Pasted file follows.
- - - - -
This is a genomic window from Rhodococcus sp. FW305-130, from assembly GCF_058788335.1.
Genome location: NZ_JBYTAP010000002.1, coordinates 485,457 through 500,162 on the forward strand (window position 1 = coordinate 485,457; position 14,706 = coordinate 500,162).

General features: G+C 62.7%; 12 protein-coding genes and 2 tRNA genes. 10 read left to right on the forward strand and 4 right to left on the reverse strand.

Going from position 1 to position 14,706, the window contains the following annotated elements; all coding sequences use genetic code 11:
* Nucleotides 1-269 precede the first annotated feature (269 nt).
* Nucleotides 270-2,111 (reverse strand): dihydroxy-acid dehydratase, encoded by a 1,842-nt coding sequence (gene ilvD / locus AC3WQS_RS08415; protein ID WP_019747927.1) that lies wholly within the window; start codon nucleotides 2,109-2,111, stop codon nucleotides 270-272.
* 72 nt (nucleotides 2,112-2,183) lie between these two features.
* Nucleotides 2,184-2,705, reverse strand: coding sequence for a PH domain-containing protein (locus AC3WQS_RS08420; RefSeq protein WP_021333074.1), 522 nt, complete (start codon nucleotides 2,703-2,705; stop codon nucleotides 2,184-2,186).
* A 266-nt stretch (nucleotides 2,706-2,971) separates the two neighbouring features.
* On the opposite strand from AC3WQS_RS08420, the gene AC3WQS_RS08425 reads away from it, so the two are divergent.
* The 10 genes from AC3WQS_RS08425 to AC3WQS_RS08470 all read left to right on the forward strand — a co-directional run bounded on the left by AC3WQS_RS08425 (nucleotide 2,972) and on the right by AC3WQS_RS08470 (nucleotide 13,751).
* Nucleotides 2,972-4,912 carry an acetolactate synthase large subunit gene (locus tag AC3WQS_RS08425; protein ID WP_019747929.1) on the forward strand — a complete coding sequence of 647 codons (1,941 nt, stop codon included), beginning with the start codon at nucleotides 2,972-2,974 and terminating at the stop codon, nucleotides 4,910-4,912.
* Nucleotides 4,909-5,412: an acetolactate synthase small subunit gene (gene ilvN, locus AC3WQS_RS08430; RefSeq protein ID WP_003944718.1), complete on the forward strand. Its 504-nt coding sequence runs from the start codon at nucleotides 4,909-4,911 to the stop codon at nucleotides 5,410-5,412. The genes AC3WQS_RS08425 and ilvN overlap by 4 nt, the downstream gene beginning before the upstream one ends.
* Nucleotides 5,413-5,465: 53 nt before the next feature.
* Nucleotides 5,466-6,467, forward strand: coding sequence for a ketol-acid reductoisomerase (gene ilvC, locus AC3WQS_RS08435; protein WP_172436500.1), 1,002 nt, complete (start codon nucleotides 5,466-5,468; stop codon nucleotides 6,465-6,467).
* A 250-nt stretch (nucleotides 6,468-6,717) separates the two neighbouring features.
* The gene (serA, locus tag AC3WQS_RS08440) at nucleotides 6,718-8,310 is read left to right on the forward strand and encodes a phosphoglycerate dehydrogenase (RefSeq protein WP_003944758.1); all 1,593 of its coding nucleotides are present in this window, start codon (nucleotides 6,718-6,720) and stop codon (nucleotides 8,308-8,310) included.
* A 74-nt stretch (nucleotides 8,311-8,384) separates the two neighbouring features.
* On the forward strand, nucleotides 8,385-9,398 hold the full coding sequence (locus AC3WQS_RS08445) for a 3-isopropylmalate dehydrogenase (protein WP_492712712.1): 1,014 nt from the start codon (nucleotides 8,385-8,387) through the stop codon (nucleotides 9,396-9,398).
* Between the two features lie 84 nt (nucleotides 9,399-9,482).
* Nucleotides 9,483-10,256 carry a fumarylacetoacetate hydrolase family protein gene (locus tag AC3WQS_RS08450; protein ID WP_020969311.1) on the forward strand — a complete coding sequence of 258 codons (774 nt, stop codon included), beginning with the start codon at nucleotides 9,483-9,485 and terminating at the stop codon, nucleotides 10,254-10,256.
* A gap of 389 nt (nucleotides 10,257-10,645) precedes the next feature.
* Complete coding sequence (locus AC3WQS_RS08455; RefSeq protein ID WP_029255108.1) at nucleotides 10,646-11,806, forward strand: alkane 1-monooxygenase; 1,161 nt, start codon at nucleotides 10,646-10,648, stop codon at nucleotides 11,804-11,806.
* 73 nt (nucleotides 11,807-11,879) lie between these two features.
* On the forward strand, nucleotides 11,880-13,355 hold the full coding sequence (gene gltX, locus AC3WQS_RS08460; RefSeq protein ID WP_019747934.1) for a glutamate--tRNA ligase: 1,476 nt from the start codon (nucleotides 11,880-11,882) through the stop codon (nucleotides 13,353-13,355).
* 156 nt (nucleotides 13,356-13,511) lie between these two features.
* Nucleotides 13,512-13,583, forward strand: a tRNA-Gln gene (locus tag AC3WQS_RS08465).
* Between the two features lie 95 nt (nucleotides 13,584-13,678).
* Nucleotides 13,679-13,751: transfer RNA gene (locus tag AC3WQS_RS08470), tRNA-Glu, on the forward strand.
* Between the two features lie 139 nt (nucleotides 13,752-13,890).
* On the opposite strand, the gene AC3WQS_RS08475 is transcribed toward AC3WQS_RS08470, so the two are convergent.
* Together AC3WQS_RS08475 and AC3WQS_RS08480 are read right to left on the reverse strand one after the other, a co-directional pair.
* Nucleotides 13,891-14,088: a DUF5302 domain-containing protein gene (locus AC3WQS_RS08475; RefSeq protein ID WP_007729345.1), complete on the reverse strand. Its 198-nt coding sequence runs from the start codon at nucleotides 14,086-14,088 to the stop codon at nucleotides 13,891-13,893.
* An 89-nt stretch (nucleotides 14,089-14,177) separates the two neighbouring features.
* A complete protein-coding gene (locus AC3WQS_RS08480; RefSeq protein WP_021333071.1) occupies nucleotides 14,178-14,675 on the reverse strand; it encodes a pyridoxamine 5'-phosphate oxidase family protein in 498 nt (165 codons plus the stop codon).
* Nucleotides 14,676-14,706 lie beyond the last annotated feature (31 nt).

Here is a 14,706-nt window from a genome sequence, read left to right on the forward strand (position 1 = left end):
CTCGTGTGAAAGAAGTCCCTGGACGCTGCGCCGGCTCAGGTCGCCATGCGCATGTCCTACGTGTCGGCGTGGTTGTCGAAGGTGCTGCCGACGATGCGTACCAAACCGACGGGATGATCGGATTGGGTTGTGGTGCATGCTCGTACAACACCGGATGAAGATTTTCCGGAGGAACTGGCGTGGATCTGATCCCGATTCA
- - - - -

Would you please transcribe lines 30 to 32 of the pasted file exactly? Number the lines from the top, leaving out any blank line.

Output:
* Between the two features lie 139 nt (nucleotides 13,752-13,890).
* On the opposite strand, the gene AC3WQS_RS08475 is transcribed toward AC3WQS_RS08470, so the two are convergent.
* Together AC3WQS_RS08475 and AC3WQS_RS08480 are read right to left on the reverse strand one after the other, a co-directional pair.